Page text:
The theme of the concert, “Hotel GLAY”, is a reprise from their 15th anniversary concerts in 2009, and playing to this, there is a giant hotel facade on the main stage with all the “windows” of the hotel and the middle tower constructed of video screens that are utilized to fantastic effect during the show in addition to the large video screens on either sides of the stage. There is a smaller sub-stage at the far end of the arena, and joining the main stage and sub-stage is a specially built oval track encircling the arena seats thus providing a circular 360-degree stage space that brings the band closer to the audience in the entire stadium wherever they might be.

Playing a concert in a huge stadium is one thing, but the care and thought that goes into really trying to make it a show for each member of the whole audience does not come naturally to all artists, and in this one can really get a sense of how much GLAY truly makes an active effort to reach out to every one of their fans. And it is not only in concept of the staging, but it also requires preparation and determination on the part of the artists too.

In one of his MCs, Teru said that in order to prepare for these concerts, he had put the songs from the set list on his iPod and went for 10 km runs (a bit more than 6 miles) playing the songs because it would take physical training to run the length of the tracks from the main to the sub-stage and be able to sing at the same time.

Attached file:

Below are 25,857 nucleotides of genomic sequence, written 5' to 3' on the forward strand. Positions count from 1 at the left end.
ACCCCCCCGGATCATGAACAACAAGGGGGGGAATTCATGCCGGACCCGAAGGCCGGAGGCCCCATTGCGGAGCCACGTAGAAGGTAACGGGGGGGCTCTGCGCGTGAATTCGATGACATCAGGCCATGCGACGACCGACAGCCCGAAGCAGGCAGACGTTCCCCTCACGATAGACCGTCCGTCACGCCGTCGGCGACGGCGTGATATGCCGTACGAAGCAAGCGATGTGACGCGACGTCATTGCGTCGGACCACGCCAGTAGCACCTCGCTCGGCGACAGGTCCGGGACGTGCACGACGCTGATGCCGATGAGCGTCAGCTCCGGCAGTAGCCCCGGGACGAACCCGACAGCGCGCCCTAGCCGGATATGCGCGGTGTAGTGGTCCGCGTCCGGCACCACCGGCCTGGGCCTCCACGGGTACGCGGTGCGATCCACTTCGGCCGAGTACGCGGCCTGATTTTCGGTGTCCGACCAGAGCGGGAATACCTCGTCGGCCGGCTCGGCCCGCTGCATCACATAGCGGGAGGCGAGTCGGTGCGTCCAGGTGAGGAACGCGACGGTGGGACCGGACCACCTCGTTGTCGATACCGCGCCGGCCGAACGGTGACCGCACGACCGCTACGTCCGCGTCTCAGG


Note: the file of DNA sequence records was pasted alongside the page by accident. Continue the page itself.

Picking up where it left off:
“(The distance) is far, but we will run as much as our strength will allow!” he declared, and immediately proceeded to run around the entire length of the track during the aptly named number “RUN.” Honestly, in all of the band’s MCs I lost count of how many times the various members of the band said the word “love” -– unabashedly shouting from the bottom of their hearts “I/We love you!” over and over, to “Lets love one another!” “We want your love!”, they are doing all they can to show how much they care and to connect.

And the fans answered them in spades. In any shot of the audience one can see all walks of life, from young women and boys, to mothers with their toddlers and men in their fifties, all of them completely devoted and enjoying every moment. This sense of inclusion also extends to having the lyrics displayed on the video screens so fans will be able to follow along at any point and sing and shout and not have to worry about forgetting the words at key moments (though of course many of them already have the lyrics memorized!).

The concert was also live streamed to seventy-one theaters around Japan and also to theaters in Hong Kong, Taiwan and Korea, so fans far away from Osaka can also participate real time. “We are all joined by our hearts and our love.” they said, and that is indeed the kind of band GLAY strives to be.

While watching a summer concert three months later on an unseasonably cold fall night in New York did take the immediacy out of the experience somewhat, the passion of the band and the audience more than made up for it in the three hour screening.

My only complaint would be the few sudden cuts to black in the footage when the band was moving between the main and sub stages, and also before the encore. While I appreciate the time saved, a softer fade in and out would have helped to not abruptly pull viewers out of the concert.

In the end it is really up to the live viewing audience as to what experience they will have in the darkened theater, and I was very glad to see people clapping and calling out and participating and enjoying themselves as they would in a live concert. I would definitely recommend GLAY fans in Los Angeles and San Francisco to catch the screenings in November if they can!